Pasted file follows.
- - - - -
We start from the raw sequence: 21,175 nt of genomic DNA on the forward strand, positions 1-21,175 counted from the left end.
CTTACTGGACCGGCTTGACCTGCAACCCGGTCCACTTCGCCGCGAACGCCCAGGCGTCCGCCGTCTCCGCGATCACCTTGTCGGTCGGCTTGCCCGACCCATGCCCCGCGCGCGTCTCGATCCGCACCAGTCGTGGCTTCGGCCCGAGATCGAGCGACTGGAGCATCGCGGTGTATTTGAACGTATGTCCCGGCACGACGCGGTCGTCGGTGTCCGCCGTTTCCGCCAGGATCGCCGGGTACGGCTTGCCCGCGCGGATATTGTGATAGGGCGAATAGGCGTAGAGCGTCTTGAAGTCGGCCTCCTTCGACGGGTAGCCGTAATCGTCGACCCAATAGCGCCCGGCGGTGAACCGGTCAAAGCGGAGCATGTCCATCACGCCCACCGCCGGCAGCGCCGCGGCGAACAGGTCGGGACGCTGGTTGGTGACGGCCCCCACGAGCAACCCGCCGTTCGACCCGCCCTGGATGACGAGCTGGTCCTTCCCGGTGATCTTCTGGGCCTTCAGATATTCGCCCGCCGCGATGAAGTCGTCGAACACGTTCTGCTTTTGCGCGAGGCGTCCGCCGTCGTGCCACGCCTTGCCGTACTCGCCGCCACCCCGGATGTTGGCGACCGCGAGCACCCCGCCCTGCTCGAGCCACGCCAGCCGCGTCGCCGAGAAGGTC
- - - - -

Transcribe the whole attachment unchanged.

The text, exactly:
We start from the raw sequence: 21,175 nt of genomic DNA on the forward strand, positions 1-21,175 counted from the left end.
CTTACTGGACCGGCTTGACCTGCAACCCGGTCCACTTCGCCGCGAACGCCCAGGCGTCCGCCGTCTCCGCGATCACCTTGTCGGTCGGCTTGCCCGACCCATGCCCCGCGCGCGTCTCGATCCGCACCAGTCGTGGCTTCGGCCCGAGATCGAGCGACTGGAGCATCGCGGTGTATTTGAACGTATGTCCCGGCACGACGCGGTCGTCGGTGTCCGCCGTTTCCGCCAGGATCGCCGGGTACGGCTTGCCCGCGCGGATATTGTGATAGGGCGAATAGGCGTAGAGCGTCTTGAAGTCGGCCTCCTTCGACGGGTAGCCGTAATCGTCGACCCAATAGCGCCCGGCGGTGAACCGGTCAAAGCGGAGCATGTCCATCACGCCCACCGCCGGCAGCGCCGCGGCGAACAGGTCGGGACGCTGGTTGGTGACGGCCCCCACGAGCAACCCGCCGTTCGACCCGCCCTGGATGACGAGCTGGTCCTTCCCGGTGATCTTCTGGGCCTTCAGATATTCGCCCGCCGCGATGAAGTCGTCGAACACGTTCTGCTTTTGCGCGAGGCGTCCGCCGTCGTGCCACGCCTTGCCGTACTCGCCGCCACCCCGGATGTTGGCGACCGCGAGCACCCCGCCCTGCTCGAGCCACGCCAGCCGCGTCGCCGAGAAGGTC